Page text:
Guests included:

• Danielle Mayeaux, assistant athletic director of marketing for MT Athletics, discussed the fourth annual #TRUE Blue Summer Tour starting July 28.

MTSU faculty and staff appeared on the July 18 WGNS Radio "Action Line" program. Pictured are, top from left, Danielle Mayeaux, assistant athletic director of marketing for MT Athletics, and Paula Mansfield, director of strategic partnerships in the MTSU Office of University Advancement; bottom, special assistant to the dean for Student Success and Strategic Partnerships in the MTSU College of Behavioral and Health Sciences. (MTSU photo illustration)

MTSU faculty and staff appeared on the July 18 WGNS Radio “Action Line” program. Pictured are, top from left, Danielle Mayeaux, assistant athletic director of marketing for MT Athletics, and Paula Mansfield, director of strategic partnerships in the MTSU Office of University Advancement; bottom, special assistant to the dean for student success and strategic partnerships in the MTSU College of Behavioral and Health Sciences. (MTSU photo illustration)

The goal of the #TRUE Blue summer tour is to connect with the community in order to get fans excited about the 2016 season. Each stop will allow fans the opportunity to get autographs from and to mingle with Blue Raider coaches and players and members of the spirit squads. Fans will also be able to pick up season ticket information, posters, schedule cards and various MT Athletics promotional items.

For the complete list, go here.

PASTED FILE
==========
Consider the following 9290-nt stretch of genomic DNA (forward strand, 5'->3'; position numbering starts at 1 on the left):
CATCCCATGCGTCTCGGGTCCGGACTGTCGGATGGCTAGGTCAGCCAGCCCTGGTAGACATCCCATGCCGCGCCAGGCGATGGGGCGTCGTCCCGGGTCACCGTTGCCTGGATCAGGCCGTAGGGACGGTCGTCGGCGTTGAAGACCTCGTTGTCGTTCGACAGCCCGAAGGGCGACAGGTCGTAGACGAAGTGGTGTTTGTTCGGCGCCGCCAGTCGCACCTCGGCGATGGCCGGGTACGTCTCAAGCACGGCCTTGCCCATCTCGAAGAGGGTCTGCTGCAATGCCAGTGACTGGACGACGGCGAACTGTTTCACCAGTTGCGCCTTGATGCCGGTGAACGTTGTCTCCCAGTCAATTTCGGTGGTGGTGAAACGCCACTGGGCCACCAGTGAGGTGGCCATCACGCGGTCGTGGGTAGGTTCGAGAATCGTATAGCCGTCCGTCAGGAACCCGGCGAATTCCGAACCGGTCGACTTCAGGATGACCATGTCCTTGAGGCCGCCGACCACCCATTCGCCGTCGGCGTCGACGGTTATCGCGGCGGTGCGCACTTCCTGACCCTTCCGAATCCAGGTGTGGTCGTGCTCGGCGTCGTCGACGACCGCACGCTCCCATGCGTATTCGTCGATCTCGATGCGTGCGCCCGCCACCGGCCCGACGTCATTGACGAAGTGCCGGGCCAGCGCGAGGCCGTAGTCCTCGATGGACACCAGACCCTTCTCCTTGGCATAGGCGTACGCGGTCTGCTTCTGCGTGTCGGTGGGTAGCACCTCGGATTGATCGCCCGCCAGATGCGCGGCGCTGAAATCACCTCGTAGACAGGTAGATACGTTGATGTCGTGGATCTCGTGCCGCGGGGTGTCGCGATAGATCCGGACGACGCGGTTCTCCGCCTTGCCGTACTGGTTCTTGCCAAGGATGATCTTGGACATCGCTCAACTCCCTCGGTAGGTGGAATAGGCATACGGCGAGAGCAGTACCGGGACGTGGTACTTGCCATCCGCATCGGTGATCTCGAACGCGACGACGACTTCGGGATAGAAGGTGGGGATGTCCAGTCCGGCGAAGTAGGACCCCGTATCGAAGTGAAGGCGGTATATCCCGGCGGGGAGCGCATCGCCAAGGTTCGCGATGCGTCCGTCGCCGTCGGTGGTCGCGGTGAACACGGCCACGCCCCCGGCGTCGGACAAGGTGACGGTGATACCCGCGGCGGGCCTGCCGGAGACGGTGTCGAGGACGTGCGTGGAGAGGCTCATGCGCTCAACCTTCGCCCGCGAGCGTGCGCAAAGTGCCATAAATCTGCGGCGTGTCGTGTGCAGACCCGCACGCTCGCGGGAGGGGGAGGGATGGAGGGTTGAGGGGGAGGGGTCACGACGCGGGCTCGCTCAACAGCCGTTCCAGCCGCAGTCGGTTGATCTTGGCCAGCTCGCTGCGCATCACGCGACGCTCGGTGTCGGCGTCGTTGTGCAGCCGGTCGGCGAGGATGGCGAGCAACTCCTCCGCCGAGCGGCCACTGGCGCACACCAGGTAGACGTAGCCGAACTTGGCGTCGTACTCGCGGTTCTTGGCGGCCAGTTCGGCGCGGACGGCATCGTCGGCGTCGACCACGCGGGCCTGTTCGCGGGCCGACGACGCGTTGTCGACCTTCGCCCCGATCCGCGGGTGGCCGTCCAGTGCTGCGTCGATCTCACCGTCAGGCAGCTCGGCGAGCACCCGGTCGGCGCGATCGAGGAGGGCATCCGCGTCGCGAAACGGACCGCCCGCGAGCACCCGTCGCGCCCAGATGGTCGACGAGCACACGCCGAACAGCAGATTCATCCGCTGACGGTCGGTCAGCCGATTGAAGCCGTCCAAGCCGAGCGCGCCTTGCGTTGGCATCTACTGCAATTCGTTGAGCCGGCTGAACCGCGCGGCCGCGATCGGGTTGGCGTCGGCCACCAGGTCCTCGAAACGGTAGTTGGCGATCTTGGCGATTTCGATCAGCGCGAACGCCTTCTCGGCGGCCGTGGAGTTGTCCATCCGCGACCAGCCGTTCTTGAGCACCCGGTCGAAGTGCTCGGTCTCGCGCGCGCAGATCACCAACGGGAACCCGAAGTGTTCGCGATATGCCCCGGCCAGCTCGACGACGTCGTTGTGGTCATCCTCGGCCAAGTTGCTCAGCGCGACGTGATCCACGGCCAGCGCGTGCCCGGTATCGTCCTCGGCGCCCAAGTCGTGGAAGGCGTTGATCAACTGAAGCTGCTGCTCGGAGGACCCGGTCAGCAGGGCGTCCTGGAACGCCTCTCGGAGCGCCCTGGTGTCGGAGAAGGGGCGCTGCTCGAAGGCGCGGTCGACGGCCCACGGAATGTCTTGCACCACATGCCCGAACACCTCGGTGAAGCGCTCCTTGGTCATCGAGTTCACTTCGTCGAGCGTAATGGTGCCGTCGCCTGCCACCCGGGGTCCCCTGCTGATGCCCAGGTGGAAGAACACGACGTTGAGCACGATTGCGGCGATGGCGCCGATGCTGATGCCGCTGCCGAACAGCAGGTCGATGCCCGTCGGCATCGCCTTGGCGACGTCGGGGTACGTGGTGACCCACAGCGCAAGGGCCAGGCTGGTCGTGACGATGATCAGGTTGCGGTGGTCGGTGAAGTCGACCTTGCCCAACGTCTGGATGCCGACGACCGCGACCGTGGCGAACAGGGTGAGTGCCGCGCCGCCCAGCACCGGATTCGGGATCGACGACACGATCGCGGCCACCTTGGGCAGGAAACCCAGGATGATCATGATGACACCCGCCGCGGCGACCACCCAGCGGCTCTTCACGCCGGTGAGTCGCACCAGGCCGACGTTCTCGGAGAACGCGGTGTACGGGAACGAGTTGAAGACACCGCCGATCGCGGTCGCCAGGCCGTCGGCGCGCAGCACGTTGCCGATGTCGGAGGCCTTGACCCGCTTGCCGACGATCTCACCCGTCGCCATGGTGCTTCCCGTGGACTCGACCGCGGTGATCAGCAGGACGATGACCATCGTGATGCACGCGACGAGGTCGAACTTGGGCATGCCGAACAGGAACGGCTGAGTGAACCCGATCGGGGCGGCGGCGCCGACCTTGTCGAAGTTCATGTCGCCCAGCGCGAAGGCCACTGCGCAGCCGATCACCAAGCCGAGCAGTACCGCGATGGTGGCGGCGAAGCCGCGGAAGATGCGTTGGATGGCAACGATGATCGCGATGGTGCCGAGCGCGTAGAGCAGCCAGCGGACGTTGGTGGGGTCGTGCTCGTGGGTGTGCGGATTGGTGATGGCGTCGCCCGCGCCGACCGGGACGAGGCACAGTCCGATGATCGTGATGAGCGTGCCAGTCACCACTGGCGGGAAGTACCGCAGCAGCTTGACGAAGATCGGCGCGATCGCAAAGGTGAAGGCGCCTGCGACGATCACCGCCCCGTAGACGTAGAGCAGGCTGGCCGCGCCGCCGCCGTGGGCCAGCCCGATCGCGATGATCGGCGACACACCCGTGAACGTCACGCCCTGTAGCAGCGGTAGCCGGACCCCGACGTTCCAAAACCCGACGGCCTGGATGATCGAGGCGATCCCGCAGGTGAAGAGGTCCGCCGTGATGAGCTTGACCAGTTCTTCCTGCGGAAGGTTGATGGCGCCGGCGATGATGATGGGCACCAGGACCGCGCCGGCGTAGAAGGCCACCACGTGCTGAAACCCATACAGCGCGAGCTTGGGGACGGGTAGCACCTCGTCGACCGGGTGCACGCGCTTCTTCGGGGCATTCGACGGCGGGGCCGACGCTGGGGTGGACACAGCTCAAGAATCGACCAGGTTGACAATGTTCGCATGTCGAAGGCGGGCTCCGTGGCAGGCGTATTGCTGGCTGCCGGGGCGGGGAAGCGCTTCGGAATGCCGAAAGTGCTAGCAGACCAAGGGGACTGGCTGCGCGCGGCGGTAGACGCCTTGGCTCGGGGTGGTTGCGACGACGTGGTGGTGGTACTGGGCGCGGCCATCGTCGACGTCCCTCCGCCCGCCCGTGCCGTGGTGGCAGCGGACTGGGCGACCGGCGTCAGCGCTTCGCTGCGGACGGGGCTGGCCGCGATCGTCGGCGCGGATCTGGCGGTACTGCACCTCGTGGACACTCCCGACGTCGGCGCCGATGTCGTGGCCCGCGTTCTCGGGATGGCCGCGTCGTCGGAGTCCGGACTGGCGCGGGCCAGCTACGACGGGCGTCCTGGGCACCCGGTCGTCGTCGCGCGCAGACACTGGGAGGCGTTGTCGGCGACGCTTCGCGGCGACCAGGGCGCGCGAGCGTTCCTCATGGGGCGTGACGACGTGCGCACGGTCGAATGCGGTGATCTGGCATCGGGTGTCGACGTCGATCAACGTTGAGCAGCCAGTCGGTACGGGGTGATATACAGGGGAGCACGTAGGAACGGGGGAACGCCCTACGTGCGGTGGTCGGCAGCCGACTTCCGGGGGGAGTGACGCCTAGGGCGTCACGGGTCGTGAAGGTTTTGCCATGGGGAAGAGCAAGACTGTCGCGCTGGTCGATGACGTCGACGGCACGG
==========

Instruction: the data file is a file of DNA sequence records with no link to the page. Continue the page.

• Paula Mansfield, new director of strategic partnerships in the MTSU Office of University Advancement, discussed her new role at MTSU and plans going forward.

After three decades of experience and “relationship building” in the financial services industry, Mansfield was hired earlier this year to provide a single point of contact between MTSU and corporate partners as well as other external and internal constituencies to build stronger relationships that lead to ongoing collaborations that impact inside and outside the classroom.

For more about the Office of University Advancement, go here.

• Dr. Colby Jubenville, special assistant to the dean for student success and strategic partnerships in the MTSU College of Behavioral and Health Sciences, discussed his role at MTSU as well as his background and expertise in coaching people to “go their own way” to monetize their knowledge and skills.

In 2016, Jubenville secured $1 million in private monies and launched The Center for Student Success and Coaching, a high-profile student success initiative focused on coaching students, enhancing problem solving capabilities, professional preparation, personal branding and emotional intelligence. He serves as the director of the center, which will be housed in the Miller Education Center on Bell Street.

Learn more about his work here.

Students, faculty and staff who are interested in guesting on WGNS to promote their MTSU-related activities should contact Jimmy Hart, director of news and media relations, at 615-898-5131 or via email at jimmy.hart@mtsu.edu.

Nutrition students offer free evaluations, community coaching

Nutrition and Food Science majors at MTSU will receive an opportunity to earn hands-on experience and also help the community in the next few weeks.

MTSU is offering free nutrition evaluations and coaching sessions starting this week and lasting throughout the month of April. Multiple one-hour appointments are available at 4:45 p.m. and 6 p.m. on Thursday March 31, April 7, April 14 and April 21.